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Variable Frequency Drives (VFD)

Variable frequency drives (VFD) are a type of industrial equipment which vary frequency and voltage input to AC motors, thereby controlling speed and torque. Systems including variable frequency drives generally consist of three primary components: an AC (alternating current) electric motor, a controller which serves as an electrical current conversion system, and an operator interface designed for use by a human operator to control the motor speed, which usually includes an alphanumeric display and cable-connected keypad. Often, the operator interface also includes a serial communications port to enable computerized configuration and control as well as input and output (I/O) terminals for connecting further devices. The entire VFD operation is regulated by an embedded microprocessor programmed via proprietary firmware.

Applications of variable frequency drives may be abstractly classified into four ‘quadrants’ based upon the direction (forward or reverse) of the motor’s speed and torque. This classification provides a simple means of conceptualizing the different operations of VFDs by considering the motion of the AC motor. Quadrant I operations entail forward acceleration with positive speed and torque, and Quadrant II operations involve forward deceleration, or braking, with positive speed and negative torque. Quadrants I and II thus form a pair of possible states of forward motion–one in which the ‘load’ of the motor is accelerating forward and one in which it is decelerating, but still moving in a forward direction. Similarly, Quadrants III and IV describe possible states of reverse motion. Quadrant III is defined as uniform reverse acceleration with negative speed and torque, and Quadrant IV describes reverse deceleration with negative speed and positive torque. This quadrant schema accounts for all the possible motion variables, enabling complete description of how a given VFD is used.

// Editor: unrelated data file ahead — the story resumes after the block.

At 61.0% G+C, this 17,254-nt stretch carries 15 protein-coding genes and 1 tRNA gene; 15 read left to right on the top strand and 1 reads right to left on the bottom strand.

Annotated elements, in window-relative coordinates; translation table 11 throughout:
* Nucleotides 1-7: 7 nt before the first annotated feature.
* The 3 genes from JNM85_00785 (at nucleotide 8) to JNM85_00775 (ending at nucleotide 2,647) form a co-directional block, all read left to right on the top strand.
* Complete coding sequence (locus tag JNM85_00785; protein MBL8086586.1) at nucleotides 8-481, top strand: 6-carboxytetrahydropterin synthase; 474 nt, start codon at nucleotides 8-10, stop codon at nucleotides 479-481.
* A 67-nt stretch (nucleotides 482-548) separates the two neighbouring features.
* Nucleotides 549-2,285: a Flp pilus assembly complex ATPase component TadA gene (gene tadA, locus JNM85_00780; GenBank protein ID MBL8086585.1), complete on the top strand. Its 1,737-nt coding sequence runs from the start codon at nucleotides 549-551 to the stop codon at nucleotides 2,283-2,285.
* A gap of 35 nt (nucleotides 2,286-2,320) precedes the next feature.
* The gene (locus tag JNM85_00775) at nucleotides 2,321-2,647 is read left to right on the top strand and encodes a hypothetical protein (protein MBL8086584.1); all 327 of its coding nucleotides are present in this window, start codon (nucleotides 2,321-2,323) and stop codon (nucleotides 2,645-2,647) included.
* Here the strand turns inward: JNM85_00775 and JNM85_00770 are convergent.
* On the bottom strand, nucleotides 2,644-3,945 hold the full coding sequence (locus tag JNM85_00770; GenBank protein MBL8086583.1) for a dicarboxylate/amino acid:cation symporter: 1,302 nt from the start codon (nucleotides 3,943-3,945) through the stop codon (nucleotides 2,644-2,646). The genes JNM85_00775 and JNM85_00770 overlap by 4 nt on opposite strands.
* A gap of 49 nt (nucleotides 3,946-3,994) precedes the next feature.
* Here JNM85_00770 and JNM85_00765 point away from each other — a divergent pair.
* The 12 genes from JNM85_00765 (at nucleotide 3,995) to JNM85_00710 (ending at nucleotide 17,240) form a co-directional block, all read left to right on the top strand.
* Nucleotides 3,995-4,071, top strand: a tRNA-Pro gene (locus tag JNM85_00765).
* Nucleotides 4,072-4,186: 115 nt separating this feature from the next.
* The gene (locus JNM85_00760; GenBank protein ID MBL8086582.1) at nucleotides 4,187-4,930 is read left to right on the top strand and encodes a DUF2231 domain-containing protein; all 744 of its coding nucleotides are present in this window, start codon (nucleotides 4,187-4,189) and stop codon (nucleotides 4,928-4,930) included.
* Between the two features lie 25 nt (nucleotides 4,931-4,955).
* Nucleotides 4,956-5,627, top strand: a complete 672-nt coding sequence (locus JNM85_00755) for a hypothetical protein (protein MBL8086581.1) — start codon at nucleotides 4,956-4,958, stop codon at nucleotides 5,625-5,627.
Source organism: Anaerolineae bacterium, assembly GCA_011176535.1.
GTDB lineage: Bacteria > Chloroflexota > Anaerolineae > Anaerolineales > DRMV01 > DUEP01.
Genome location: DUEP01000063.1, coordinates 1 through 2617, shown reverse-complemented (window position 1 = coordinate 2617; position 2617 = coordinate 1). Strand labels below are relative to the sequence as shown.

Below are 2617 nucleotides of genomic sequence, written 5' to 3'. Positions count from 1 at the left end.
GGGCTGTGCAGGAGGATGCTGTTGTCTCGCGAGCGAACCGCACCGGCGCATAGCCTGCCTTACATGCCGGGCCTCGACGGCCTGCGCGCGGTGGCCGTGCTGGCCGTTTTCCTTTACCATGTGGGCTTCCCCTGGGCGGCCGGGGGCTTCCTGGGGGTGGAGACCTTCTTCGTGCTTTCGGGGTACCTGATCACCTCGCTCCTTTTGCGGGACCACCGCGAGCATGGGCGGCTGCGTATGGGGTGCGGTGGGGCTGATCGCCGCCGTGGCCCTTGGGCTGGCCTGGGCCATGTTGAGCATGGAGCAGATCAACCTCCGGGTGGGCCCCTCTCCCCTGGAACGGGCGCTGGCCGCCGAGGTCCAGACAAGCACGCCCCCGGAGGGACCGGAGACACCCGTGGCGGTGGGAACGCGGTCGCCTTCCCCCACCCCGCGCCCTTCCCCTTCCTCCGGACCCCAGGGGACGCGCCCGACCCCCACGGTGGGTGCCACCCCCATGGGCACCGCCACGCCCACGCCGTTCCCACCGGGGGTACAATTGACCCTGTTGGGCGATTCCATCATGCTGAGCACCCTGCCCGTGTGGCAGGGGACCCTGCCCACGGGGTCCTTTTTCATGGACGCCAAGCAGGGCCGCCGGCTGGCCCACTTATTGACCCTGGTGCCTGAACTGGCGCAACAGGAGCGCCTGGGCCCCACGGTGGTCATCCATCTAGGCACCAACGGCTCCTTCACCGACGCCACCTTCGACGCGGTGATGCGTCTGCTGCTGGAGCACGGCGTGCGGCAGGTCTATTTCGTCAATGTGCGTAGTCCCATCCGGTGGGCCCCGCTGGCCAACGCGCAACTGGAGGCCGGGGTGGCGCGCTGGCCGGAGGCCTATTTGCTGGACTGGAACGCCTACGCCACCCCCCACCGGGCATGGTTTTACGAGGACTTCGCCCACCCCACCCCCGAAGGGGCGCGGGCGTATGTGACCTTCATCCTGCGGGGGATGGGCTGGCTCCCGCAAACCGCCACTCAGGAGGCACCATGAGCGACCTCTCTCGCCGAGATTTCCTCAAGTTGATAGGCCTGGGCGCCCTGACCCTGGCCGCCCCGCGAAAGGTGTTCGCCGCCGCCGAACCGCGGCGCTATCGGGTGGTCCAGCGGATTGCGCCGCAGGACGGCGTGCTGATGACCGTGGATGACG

VFDs start and stop motors gradually. During a starting sequence, a low frequency and voltage are applied, and then increased at a controlled rate for acceleration. Oppositely, the frequency and voltage are decreased gradually at a controlled rate during the stopping sequence, and the motor is shut off when the frequency approaches zero.

Main benefits of VFD systems in the context of industrial control panels include significant savings of energy. By operating motor load applications at variable rather than fixed speed, VFDs lead to savings of energy cost in addition to giving operators greater control over performance.

 
 

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